The front room had a couch, two recliners, a huge gas heater filling the no longer used fireplace, the heater would be flanked by a folding chair on each side… my grandfather would make sure there were chains of individually wrapped candy, gumballs usually, hanging by each door so the kids could run by and rip one or three off as they tore through the house. The compact car sized console television sat on one wall, and every surface of wall, mantle, and television was covered by photographs of my grandmother’s children and grandchildren.

The next room was their bedroom, with a full size bed for each of them, my grandmother’s was soft and my grandfather’s was hard as a damn rock, he had back trouble don’t you know. A dresser for each of them, a desk, on which sat a rotary telephone with over large numbers backed by a glow in the dark surface to make dialing at night easier. Over the door hung a shotgun, ancient and well cared for. On top of my grandfathers dresser was a police band scanner that WAS NEVER TURNED OFF, it became the running background noise whenever you were there.

To your right was the dining room, almost filled by a huge table and chairs, a sideboard, and the largest copy of the last supper I have ever seen. Toward the front of the house through the dining room was the other bedroom, my dad and uncle’s room when they were young. During those days it was used by whoever was spending the night. Off the dining room, toward the back of the house, was a tiny kitchen with one of those tables in the center that belonged in a diner, formica top and all.. Next to the kitchen was the back porch, enclosed by my grandfather, that had a large igloo cooler with a pushbutton spout at the bottom that was always filled with ice water, a dipper was hanging on a nail driven in to the side of the table top in front of the cooler. One entire wall of the back porch was covered with shelving that held sacks of potatoes, huge cans of corn, tomatoes and the like. Through the back door was the second porch… he added that on, extended the roof and built a room on the right side that held a large deep freezer.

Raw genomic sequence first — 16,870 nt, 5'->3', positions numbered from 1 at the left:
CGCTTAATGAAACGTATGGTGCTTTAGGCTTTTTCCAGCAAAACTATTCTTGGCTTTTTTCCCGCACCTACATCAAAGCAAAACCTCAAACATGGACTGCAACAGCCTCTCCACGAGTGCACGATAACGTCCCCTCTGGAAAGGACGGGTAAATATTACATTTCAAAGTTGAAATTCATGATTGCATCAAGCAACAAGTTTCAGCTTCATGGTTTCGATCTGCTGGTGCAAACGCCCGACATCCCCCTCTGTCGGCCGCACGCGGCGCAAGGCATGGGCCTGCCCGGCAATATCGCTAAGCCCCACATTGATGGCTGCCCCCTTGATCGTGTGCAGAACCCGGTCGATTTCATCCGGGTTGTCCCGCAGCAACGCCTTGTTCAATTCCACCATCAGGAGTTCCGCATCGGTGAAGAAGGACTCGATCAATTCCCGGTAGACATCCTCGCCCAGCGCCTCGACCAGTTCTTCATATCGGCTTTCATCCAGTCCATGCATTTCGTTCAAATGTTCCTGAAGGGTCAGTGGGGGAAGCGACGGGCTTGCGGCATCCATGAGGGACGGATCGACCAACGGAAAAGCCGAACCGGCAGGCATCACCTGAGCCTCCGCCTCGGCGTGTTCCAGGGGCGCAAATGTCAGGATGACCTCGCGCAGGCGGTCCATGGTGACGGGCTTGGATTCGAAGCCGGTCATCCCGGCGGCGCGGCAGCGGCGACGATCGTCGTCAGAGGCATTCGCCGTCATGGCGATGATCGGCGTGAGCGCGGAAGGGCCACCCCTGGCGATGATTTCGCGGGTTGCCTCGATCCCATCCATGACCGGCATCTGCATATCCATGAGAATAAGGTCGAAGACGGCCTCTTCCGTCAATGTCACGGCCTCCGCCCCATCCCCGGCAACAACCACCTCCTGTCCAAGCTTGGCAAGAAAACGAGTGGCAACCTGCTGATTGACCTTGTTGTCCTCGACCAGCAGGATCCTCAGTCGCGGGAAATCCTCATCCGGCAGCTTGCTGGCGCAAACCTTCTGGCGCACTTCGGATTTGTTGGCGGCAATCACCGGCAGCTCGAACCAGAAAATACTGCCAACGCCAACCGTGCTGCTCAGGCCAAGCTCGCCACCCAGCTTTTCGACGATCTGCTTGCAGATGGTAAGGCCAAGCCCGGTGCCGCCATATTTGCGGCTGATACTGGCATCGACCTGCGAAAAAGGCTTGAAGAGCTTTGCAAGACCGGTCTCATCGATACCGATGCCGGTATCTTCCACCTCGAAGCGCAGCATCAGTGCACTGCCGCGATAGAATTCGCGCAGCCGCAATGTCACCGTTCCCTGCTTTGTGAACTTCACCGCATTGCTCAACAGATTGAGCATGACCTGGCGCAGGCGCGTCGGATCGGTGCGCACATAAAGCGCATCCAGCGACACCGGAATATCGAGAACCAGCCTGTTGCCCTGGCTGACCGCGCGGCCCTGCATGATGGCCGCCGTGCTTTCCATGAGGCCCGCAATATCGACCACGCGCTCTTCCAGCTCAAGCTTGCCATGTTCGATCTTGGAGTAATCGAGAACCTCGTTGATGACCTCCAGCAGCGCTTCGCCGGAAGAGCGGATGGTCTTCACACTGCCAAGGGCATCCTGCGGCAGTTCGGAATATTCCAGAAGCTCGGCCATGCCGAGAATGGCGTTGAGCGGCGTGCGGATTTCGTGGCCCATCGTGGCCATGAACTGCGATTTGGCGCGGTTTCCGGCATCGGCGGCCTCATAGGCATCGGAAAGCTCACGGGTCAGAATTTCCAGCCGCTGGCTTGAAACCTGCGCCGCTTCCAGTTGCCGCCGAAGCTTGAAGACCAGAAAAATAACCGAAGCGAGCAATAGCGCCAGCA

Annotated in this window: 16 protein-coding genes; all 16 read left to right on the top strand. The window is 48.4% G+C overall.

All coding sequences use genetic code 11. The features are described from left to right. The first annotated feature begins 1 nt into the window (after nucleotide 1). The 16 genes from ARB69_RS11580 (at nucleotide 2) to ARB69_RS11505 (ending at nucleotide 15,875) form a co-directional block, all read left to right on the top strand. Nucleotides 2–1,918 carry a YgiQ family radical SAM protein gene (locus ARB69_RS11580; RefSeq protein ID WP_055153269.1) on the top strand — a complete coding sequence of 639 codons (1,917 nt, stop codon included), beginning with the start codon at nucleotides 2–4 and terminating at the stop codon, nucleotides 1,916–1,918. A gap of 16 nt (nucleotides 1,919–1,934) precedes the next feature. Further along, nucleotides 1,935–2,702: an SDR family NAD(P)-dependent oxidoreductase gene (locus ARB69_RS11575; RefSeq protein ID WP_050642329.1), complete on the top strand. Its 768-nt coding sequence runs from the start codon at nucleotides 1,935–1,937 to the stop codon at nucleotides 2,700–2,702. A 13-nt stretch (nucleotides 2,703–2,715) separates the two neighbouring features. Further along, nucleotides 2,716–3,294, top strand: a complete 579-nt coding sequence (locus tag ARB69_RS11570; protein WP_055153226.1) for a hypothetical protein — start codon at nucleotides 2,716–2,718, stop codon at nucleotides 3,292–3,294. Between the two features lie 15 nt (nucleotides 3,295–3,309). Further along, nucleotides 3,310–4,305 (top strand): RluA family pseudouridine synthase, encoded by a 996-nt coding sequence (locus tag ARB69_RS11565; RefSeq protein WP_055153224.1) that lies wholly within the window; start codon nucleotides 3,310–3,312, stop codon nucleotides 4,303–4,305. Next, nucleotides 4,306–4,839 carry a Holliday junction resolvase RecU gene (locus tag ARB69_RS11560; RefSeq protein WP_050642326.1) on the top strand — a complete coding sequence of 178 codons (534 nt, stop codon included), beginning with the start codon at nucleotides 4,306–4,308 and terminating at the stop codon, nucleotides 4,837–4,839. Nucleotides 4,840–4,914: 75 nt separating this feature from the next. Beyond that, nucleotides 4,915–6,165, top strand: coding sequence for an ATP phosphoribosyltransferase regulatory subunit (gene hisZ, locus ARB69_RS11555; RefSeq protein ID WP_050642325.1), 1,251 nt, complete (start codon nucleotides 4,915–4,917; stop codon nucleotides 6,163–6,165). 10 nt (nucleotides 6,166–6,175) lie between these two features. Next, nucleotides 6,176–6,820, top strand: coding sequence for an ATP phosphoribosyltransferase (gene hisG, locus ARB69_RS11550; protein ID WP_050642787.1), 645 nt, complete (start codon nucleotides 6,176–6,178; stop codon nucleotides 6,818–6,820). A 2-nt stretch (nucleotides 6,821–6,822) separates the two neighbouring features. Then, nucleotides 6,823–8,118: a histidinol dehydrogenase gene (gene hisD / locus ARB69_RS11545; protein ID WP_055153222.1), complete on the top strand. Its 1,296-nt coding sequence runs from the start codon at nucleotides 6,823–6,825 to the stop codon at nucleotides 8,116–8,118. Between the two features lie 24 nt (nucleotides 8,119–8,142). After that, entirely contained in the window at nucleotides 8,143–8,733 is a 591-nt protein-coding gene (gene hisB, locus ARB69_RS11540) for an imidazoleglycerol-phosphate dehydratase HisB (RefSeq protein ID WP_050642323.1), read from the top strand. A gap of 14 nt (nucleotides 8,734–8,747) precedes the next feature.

Every chair in the house was filled with people talking to all the people that had nowhere to sit and roamed throughout the house. My grandfather would be in his glory, surrounded by his family. My grandmother would be in that humming bird state of flitting from room to room and person to person, making sure everyone was comfortable and had plenty to eat and drink….

My grandparents… lord have mercy. Every human being should be able to experience the love and adoration of a matronly, fine, Christian, southern woman… there’s nothing else like it on the face of the planet, that was my grandmother, Zeddie Perry. My grandfather was a man of relatively few words, he was built like a barrel and never stopped working on things. He was busy every second of the day. Doc Perry always wore overalls and carried a handkerchief in his pocket to wipe his head when it was hot out, he carried a pocket watch on a chain that he would let us listen to when we crawled up in his lap and asked… both of them dipped bruton snuff… a habit I never understood, but got the biggest kick out of… he built their house, and a play house out front for my dad and his brothers to spend the weekends in, a one room house with an attic and front porch. His voice… to hear it on video now sends chills down my spine. A cross between Andy Griffith and Carl from Sling blade. I think the thing I miss the most about them was listening to the both of them talk at the same time. I used to listen attentively and nod at each of them in turn, but you could barely keep up with the conversation. Why they did that I’ll never know, but sure as hell, when one of them would start talking, the other one would pick up a few sentences in… not only would they talk at the same time, but they would each be talking about something totally different. What I wouldn’t give to sit for just ten minutes and hear that again.